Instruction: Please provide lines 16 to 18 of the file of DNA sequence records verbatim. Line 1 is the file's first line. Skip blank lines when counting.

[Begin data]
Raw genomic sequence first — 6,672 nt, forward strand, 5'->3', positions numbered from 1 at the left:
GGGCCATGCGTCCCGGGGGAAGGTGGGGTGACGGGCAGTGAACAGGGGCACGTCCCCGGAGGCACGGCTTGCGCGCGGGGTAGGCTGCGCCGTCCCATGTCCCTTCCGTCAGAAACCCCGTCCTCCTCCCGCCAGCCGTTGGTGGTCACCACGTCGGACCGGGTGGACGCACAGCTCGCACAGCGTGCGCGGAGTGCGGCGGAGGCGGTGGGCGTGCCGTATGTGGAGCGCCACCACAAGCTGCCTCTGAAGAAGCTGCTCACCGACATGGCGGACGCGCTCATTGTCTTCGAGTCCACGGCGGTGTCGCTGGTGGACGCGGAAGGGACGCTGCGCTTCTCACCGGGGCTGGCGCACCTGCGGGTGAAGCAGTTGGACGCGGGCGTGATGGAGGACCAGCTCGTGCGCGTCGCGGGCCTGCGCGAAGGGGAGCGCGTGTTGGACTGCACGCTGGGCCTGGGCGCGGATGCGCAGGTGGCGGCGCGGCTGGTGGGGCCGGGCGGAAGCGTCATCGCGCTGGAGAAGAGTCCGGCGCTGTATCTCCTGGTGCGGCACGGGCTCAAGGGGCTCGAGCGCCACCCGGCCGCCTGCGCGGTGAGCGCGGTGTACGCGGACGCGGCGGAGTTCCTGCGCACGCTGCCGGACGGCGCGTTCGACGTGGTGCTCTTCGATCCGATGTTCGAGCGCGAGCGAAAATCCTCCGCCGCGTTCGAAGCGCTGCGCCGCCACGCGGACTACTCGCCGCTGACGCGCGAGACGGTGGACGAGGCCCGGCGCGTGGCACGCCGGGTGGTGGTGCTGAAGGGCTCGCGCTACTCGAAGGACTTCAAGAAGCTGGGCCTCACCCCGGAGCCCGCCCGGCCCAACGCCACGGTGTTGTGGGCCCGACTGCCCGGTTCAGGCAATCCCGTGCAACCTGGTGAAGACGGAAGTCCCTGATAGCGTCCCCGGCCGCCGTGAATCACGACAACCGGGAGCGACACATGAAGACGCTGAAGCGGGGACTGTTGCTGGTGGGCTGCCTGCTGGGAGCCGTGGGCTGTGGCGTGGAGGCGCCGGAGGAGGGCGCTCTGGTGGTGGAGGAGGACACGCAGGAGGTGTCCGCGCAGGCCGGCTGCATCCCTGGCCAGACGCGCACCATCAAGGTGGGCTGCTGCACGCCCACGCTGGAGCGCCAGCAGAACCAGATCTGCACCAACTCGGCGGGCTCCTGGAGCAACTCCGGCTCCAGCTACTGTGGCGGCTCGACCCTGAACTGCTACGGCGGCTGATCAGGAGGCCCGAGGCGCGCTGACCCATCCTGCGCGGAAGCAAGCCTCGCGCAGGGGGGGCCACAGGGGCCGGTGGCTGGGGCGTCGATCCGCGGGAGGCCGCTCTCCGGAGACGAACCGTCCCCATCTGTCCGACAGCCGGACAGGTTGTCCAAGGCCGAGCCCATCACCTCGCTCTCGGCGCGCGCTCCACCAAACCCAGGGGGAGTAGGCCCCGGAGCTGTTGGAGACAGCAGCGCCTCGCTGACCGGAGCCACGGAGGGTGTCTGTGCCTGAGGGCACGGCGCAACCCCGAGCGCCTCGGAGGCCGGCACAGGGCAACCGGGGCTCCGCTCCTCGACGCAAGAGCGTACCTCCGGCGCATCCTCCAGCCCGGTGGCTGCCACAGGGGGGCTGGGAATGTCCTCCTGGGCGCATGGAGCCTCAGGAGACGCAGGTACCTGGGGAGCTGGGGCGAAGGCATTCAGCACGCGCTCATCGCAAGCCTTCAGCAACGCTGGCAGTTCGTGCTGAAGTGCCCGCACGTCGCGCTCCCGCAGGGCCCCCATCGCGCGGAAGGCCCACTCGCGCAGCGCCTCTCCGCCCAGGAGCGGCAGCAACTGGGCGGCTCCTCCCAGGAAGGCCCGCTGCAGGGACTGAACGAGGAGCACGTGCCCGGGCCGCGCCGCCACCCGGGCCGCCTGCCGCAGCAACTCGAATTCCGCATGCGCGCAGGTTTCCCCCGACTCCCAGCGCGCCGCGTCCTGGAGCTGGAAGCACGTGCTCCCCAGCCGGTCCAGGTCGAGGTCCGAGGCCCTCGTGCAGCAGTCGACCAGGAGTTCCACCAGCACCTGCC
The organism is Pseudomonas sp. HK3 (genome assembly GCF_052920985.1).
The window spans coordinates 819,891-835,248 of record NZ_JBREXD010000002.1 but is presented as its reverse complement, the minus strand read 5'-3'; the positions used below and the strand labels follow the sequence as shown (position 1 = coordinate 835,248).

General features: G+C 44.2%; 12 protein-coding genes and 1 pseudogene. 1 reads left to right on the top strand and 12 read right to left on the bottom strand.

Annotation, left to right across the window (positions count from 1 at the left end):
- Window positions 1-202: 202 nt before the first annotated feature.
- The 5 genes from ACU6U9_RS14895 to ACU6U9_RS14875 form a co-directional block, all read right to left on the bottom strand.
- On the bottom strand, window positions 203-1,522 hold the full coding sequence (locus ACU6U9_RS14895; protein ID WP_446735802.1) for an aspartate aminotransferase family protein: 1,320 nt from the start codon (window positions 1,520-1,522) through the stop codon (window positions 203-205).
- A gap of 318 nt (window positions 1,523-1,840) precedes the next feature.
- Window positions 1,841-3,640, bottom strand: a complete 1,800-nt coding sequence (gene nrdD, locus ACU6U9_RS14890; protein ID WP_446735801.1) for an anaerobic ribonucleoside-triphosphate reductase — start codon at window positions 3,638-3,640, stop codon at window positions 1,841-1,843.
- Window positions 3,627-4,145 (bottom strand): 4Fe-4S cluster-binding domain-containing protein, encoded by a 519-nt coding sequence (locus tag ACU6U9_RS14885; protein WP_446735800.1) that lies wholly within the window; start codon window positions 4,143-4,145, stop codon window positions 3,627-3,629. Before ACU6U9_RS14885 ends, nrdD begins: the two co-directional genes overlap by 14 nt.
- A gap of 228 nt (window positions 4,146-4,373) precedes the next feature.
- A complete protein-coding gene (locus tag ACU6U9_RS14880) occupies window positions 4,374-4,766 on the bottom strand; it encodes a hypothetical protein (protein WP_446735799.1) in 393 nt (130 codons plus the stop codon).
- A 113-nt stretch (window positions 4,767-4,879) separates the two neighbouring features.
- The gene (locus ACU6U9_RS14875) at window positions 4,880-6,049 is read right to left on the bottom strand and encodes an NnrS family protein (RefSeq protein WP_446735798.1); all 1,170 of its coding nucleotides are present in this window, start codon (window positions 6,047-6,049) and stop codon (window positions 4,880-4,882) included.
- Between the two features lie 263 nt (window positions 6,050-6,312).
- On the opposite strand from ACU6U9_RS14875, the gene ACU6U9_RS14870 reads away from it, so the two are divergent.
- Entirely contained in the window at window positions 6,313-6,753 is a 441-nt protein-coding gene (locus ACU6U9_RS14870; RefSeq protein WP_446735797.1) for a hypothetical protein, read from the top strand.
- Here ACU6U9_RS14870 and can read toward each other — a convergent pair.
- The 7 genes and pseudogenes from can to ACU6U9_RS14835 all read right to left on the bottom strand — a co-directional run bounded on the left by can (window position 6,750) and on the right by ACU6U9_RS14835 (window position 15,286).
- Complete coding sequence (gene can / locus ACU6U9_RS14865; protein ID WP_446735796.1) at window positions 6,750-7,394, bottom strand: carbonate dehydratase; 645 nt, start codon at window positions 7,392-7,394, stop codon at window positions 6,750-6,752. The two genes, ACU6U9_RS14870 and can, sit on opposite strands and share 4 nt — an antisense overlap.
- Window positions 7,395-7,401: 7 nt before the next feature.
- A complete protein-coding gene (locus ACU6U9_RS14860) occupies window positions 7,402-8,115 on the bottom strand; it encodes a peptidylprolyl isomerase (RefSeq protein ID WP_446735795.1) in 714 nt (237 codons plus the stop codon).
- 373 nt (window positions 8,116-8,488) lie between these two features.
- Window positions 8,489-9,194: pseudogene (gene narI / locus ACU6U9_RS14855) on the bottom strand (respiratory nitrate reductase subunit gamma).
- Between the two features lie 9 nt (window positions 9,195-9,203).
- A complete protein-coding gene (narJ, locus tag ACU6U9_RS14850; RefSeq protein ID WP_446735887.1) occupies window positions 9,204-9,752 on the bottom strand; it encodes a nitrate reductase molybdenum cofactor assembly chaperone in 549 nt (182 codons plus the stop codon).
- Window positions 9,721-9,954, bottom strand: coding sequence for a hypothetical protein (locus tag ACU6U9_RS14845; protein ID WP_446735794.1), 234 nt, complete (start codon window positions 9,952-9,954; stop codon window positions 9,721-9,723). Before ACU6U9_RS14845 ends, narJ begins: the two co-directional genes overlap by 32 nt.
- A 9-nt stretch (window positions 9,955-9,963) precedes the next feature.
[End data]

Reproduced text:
- The gene (locus ACU6U9_RS14875) at window positions 4,880-6,049 is read right to left on the bottom strand and encodes an NnrS family protein (RefSeq protein WP_446735798.1); all 1,170 of its coding nucleotides are present in this window, start codon (window positions 6,047-6,049) and stop codon (window positions 4,880-4,882) included.
- Between the two features lie 263 nt (window positions 6,050-6,312).
- On the opposite strand from ACU6U9_RS14875, the gene ACU6U9_RS14870 reads away from it, so the two are divergent.